As the world's third-richest person and most celebrated investor, Warren Buffett attracts a lot of attention. Thousands try to glean what they can from his thinking processes and track his investments.
We can't know for sure whether Buffett is about to buy United Technologies (NYS: UTX) -- he hasn't specifically mentioned anything about it to me -- but we can discover whether it's the sort of stock that might interest him. Answering that question could also reveal whether it's a stock that should interest us.
In his most recent 10-K, Buffett lays out the qualities he looks for in an investment. In addition to adequate size, proven management, and a reasonable valuation, he demands:
Consistent earnings power.
Good returns on equity with limited or no debt.
Management in place.
Simple, non-techno-mumbo-jumbo businesses.
Does United Technologies meet Buffett's standards?
1. Earnings power
Buffett is famous for betting on a sure thing. For that reason, he likes to see companies with demonstrated earnings stability.
Let's examine United Technologies' earnings and free cash flow history:
Source: S&P Capital IQ.
Despite the fact that recession-resistant defense spending only makes up about 20% of United Technologies revenue, earnings and free cash flow have stayed remarkably consistent during the economic downturn.
2. Return on equity and debt
Return on equity is a great metric for measuring both management's effectiveness and the strength of a company's competitive advantage or disadvantage -- a classic Buffett consideration. When considering return on equity, it's important to make sure a company doesn't have an enormous debt-to-equity ratio, because that will skew your calculations and make the company look much more efficient than it is.
Since competitive strength is a comparison between peers, and various industries have different levels of profitability and require different levels of debt, it helps to use an industry context.
Return on Equity
5-Year Average Return on Equity
Source: S&P Capital IQ.
United Technologies earns a fairly impressive return on equity while carrying a reasonable amount of debt. In the long-run, its $16.5 billion acquisition of Goodrich (NYS: GT) , which will be financed by a mixture of stock, debt, and (most recently revealed) asset sales, should help improve margins.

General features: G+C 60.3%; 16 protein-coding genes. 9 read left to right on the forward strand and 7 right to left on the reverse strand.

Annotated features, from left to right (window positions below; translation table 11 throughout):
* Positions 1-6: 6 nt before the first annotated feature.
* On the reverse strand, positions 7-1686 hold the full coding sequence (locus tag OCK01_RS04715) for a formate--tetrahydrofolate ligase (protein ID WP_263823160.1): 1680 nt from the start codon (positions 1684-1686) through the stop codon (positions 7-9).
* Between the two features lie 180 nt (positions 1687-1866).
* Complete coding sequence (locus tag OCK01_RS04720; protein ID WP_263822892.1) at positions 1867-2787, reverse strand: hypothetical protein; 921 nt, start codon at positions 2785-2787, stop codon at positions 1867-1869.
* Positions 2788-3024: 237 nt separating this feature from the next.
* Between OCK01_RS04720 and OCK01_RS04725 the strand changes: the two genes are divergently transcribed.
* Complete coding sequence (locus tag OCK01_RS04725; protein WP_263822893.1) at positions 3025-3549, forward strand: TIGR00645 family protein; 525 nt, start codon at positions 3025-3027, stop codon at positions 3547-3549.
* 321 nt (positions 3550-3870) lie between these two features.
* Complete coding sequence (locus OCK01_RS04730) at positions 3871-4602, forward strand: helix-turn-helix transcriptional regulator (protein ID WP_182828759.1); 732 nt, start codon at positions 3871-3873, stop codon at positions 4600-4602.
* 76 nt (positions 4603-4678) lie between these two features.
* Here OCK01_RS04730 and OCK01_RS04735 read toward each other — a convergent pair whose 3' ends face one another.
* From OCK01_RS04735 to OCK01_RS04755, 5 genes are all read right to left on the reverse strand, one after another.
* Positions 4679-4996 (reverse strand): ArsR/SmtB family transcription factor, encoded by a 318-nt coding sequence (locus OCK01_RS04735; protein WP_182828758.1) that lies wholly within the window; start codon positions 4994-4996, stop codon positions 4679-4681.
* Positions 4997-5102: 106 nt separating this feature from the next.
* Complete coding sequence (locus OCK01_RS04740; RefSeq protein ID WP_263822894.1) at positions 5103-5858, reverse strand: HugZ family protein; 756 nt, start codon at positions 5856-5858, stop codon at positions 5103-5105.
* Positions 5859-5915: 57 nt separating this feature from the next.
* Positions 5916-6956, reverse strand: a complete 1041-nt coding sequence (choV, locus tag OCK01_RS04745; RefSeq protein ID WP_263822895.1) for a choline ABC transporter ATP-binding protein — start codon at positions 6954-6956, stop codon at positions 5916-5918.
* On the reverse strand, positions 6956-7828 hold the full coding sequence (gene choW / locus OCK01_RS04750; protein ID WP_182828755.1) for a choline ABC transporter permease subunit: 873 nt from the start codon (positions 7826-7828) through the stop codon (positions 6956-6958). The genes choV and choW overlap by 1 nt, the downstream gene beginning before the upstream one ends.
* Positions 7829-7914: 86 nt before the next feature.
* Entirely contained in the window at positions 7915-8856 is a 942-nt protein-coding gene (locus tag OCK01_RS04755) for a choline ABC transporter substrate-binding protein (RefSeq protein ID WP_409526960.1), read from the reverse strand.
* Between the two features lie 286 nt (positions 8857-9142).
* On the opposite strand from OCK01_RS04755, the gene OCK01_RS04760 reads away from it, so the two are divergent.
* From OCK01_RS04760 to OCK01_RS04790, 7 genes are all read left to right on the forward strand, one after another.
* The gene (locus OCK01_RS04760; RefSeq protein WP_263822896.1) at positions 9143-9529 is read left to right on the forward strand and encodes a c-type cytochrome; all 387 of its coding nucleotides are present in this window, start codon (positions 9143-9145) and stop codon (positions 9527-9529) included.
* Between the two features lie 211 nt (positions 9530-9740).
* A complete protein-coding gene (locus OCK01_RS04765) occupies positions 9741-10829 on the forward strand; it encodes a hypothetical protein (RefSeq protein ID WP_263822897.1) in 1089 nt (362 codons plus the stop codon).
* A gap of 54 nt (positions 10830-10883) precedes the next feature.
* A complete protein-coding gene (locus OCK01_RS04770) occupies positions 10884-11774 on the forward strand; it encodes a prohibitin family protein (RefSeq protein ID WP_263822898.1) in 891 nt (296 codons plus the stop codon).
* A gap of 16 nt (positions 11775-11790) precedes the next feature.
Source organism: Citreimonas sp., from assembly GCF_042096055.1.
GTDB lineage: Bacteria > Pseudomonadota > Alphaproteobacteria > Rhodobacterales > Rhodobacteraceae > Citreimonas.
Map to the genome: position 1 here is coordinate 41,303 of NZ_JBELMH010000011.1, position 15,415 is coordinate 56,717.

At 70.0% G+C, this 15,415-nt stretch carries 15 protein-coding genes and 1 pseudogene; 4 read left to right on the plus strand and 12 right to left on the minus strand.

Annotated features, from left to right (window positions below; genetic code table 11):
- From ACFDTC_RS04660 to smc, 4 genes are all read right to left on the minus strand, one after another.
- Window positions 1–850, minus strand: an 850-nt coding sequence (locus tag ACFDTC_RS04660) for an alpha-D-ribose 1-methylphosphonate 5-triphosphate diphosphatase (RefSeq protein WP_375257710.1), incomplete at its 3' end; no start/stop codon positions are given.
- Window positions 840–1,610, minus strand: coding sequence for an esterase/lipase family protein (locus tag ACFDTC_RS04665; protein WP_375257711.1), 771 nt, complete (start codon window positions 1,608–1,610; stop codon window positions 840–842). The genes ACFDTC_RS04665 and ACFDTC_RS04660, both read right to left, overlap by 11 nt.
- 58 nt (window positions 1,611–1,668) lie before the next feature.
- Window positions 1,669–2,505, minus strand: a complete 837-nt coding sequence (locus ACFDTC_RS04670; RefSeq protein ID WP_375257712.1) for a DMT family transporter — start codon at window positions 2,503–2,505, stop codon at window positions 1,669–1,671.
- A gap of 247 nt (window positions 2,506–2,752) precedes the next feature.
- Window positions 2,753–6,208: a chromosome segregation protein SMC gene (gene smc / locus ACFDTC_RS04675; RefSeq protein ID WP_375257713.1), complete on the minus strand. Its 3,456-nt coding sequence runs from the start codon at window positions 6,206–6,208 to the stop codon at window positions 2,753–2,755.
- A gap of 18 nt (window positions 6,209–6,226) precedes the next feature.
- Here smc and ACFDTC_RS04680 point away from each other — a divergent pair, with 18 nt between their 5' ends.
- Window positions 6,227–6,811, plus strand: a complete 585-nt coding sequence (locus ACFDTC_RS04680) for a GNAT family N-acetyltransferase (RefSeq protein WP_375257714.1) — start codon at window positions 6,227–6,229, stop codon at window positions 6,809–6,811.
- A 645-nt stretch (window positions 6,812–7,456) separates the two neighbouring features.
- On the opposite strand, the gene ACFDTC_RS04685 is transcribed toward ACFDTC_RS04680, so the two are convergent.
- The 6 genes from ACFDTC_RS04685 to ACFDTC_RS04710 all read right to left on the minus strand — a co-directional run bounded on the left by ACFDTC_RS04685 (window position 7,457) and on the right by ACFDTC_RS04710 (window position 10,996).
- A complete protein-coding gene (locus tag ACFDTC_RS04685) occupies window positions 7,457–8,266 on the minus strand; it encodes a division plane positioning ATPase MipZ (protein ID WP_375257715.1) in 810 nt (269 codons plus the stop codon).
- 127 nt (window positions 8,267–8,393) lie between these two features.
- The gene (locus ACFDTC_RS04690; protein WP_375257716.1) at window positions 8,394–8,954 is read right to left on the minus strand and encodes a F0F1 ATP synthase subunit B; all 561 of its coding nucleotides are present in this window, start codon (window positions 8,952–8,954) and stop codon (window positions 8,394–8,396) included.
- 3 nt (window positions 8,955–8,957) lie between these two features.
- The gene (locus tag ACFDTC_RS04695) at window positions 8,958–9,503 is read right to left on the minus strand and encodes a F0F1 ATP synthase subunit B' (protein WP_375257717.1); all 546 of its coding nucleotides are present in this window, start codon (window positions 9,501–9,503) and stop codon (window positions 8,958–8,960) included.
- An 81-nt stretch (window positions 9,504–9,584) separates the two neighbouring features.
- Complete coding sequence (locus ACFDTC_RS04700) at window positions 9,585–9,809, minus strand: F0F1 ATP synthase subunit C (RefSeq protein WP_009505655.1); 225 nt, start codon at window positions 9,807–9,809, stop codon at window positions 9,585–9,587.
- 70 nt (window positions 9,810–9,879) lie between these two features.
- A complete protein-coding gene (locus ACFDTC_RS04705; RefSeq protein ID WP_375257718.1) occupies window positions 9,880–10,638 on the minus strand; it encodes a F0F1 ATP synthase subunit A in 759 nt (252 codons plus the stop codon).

CEO Louis Chenevert has been at the job since 2008, although he's been at the company for at least a decade longer in various other roles after spending time at General Motors.
The airplane component business requires constant research and development, but it isn't particularly susceptible to wholesale technological disruption.
The Foolish conclusion
So, is United Technologies a Buffett stock? It very well could be. The company exhibits several of the quintessential characteristics of a Buffett investment: consistent or growing earnings, reasonably high returns on equity with limited debt, tenured management, and a straightforward business. If you're interested in a stock that our top analysts and chief investment officer picked to beat the market, you can check out The Motley Fool's Top Stock for 2012. I invite you to download this special report for a limited time by clicking here - it's free.
At the time thisarticle was published Ilan Moscovitzdoesn't own shares of any company mentioned.The Motley Fool owns shares of L-3 Communications Holdings.Motley Fool newsletter serviceshave recommended buying shares of L-3 Communications Holdings and General Motors. Try any of our Foolish newsletter servicesfree for 30 days. We Fools may not all hold the same opinions, but we all believe thatconsidering a diverse range of insightsmakes us better investors. The Motley Fool has adisclosure policy.
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